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Surveys & Surveying | Land Acquisition | Speculators & Land Companies

Speculators and land companies role in westward expansion

Speculators bought western lands in large quantities and land companies organized and entered great tracts embracing entire townships. At the same time, land grants given the railroad companies to encourage the building of transcontinental lines attracted a great deal of speculative purchase. The Northern Pacific line, which was granted 10,700,000 acres along its route in North Dakota, and the Great Northern Railroad were responsible for the placement and settlement of many towns along their lines in the states they traversed. They created station sites every 10 to 15 miles along their routes and offered a number of advantages to persons and institutions for locating in the vicinity. Their transportation services not only enticed and moved the settler but sustained their commercial endeavors as well. The recent demise of many railroad lines as well as towns and surrounding communities attests to their mutual dependance.

The Homestead Act of 1862 did not end land speculation. The speculators, railroads and land companies were important factors in the development of the West. Their efforts to attract settlers to their lands through the distribution of pamphlets and other advertising literature describing the western country lured thousands from their homes in the eastern states, from developed sections of the West, and from Europe. The SHSND collections hold many examples of these pamphlets.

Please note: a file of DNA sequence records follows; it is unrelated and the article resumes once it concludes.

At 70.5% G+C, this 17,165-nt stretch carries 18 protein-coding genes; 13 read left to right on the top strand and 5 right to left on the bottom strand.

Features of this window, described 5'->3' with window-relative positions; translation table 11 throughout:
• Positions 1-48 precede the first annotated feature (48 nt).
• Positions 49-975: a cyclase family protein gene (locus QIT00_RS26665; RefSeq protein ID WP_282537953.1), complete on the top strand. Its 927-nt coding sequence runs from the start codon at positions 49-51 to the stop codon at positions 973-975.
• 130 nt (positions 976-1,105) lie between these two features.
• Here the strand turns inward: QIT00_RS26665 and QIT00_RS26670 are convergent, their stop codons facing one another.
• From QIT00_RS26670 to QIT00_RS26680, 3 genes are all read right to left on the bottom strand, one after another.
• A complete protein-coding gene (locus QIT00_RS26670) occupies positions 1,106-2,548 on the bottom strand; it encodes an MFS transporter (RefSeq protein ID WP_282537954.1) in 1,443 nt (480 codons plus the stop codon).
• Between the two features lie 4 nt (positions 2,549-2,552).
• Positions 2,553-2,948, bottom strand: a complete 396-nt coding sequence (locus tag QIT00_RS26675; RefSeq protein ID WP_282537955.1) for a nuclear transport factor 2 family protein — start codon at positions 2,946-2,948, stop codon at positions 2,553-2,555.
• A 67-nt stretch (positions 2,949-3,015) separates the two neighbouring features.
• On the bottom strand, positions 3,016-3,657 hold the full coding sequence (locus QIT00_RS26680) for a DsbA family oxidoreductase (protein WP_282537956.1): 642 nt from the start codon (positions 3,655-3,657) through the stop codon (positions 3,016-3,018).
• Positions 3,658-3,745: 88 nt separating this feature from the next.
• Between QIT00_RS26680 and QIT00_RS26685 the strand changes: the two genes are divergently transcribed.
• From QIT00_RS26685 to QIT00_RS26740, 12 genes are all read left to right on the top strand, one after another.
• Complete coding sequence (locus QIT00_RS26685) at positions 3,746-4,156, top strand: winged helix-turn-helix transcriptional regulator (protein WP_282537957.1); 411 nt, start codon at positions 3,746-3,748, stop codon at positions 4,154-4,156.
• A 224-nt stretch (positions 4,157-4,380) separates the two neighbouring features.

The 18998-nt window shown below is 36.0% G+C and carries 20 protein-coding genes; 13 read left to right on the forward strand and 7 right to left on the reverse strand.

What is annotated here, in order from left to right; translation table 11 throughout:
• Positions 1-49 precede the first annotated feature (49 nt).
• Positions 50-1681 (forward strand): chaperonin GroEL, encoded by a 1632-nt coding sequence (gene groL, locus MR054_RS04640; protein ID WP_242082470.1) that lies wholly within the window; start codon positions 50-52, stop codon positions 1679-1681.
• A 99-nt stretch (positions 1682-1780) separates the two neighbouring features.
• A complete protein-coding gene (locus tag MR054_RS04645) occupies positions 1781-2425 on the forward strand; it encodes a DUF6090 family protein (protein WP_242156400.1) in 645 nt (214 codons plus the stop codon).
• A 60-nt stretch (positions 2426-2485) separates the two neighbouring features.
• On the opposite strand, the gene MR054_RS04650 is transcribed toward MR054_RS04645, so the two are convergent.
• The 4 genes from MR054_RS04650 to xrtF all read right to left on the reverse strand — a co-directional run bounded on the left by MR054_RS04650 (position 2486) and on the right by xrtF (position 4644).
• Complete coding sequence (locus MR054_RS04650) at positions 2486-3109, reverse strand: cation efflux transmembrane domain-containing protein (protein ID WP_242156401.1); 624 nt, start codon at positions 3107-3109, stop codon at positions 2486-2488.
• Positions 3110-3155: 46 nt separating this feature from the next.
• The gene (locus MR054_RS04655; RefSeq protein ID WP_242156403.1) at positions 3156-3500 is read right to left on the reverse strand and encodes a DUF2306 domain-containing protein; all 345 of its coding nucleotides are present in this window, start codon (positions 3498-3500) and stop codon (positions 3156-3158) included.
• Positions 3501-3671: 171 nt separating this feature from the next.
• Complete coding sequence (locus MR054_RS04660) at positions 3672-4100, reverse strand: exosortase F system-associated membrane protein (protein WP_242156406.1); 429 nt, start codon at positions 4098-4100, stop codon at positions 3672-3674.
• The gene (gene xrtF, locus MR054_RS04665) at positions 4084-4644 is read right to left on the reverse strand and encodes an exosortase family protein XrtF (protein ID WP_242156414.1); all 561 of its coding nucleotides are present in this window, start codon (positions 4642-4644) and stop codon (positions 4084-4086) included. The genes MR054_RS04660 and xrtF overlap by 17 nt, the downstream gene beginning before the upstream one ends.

Significant events in homestead legislation:

  • 1862 (May 20)--Homestead Act initially passed.
  • 1862 (July 1)--First Pacific Railway Act authorized the transcontinental railroad and granting government aid in the form of land grants. Enlarged in 1864.
  • 1862 (July 2)--Morrill or Land Grant Act authorized grants of public lands to help establish and support designated state colleges teaching agriculture and mechanical arts.
  • 1870--First district land office opened in North Dakota at Pembina.
  • 1873--Timber Culture Act granted tracts of public lands to settlers who planted and cared for trees on the plains. This was the first legislation intended to encourage reforestation as a means of conservation. Repealed in 1891.
  • 1877--Desert Land Act authorized disposition of 640-acre tracts of arid public lands at $1.25 per acre to homesteaders upon proof of reclamation of lands by irrigation. Limited to 320 acres in 1891.
  • 1916--Stock-raising Homestead Act increased acreage limitation for homesteading when public lands were suitable only for grazing livestock. Cultivation was not required, but some range improvements were necessary. Repealed in 1934.

Land Certificates carry the name of the President of the United States, but these are not presidential signatures. Prior to 1878, a secretary was designated to sign these documents. After that time the executive clerk of the land office signed the certificate.

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